123
thoroughlywarmedup( anu viviieu the natuie of the
waters(),likeintheimageofabird
hatching the eggs, endowing them with some sort of living power
( ).
133
TogetherwithfollowingStBasilslineofthought,Chrysostomclearlyincor-
poratedBasilianterminology(e.g., )inhisowninter-
pretationofthescripturaltext.Inthelightofandbeyondthesemetaphors,
themessageconveyedbyStsBasilandJohnisthattheentireformationof
theworldunfoldsasacontinuoussynergeticact,adynamicconvergenceof
created and uncreated factors.
134
Returning to St Basil, there is indication
thathehastakenbothdepictionsoftheearthspregnancyandtheSpirit
hoveringoverthewatersasapplicabletoanystagewithintheuniverses
complex unfolding between the Alpha and the Omega. If this is the case,
then Genesis does not only depict past events. Instead, it points to a uni-
verse still in the making, still journeying towards its eschatological hori-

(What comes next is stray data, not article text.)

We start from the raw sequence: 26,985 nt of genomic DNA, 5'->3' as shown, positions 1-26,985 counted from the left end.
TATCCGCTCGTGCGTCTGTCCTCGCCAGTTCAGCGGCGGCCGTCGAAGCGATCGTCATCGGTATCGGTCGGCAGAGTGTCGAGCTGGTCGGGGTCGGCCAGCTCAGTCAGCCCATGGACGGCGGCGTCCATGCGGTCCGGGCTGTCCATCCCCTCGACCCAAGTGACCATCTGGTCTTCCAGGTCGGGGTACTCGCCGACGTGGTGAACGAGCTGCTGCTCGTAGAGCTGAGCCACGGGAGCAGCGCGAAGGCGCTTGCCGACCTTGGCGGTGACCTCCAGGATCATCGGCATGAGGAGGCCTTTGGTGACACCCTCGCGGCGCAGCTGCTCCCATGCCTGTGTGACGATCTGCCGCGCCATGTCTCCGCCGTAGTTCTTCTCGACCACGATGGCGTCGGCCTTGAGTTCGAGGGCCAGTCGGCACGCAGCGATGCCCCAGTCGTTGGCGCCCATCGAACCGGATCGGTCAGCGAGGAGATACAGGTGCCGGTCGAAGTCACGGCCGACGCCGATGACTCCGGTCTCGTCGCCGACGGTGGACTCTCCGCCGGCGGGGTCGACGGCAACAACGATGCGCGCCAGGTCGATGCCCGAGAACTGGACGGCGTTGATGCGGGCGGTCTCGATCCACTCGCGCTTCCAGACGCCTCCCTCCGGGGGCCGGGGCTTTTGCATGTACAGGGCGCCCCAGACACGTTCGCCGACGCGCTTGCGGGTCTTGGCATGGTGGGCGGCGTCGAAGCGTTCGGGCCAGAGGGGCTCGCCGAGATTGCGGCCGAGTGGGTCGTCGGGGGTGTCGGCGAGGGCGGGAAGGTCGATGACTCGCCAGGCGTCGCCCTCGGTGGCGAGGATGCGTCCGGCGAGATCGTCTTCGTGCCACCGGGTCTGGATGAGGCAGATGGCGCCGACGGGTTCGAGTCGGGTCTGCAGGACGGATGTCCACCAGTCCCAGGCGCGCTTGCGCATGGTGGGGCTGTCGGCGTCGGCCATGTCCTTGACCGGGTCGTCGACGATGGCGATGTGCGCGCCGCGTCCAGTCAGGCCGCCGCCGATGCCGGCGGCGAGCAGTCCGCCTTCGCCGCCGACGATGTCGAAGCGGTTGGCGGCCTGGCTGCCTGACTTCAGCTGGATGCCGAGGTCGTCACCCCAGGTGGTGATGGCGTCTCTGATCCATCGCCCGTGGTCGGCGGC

zon,theeighthdayofcreation.
135
StBasilrehearsedthisthemeintheninth
homily:
ThinkofthewordofGodrunningthroughcreation[
],stillactive()nowasithasbeenfromthebeginning
( anu eficient until the enu in oiuei to biing the woilu to
fulilment ).
136
Thetextleavesnoroomfordoubt:StBasildepictedthedivinewordoren-
ergyasanuninterruptedwavethatpervadestheentirespace-timecontin-
uum, thus playing a vital yet discrete role in the universes evolution. We
can infer that for him the metaphors in Genesis 1:2 referred to a chaotic
133
Hexaemeron Pu B uiet Intiouuction believeu this imageiy to be boi-
rowedfromTheophilusofAntioch.Forfurthernotesonthisimagery,seeMoniqueAle-
xandre,le Commencement Ju livre 6enese lv le version qrecque Je lo Septonte et so r-
ception,ChristianismeAntique3(Paris:Beauchesne,1988),86-7;Costache,Apologetic
Moral,iMistic,45;Hildebrand,TheTrinitarianTheologyofBasilofCaesarea,113.
134
Later,StMaximusendorsedthisperceptionwhenspeakingoftheparticipationofcre-
ationinGodbyitsverynaturalmovement:
;Book of Bificulties,7(PG91,1080B).
135
OfwhichhespeaksmoreinOntheHolySpirit27.66(PG32,192AB);thetopicisanalysed
indetailelsewhereinthisvolume,byMarioBaghos.Forapatristicdevelopmentofthe
eschatologicalinterpretationofGenesis,seeStSymeontheNewTheologian,FirstEthical
Discourse,inOntheMysticalLife:TheEthicalDiscourses,vol.1:TheChurchandtheLast
Things,trans.fromtheGreekandintro.byA.Golitzin(Crestwood,NY:StVladimirsSem-
inaryPress,1995),21-80.
136
Hexaemeron9.2(PG29,189B).
StAndrewsBook2013_R.indd 123 5/09/13 12:10 AM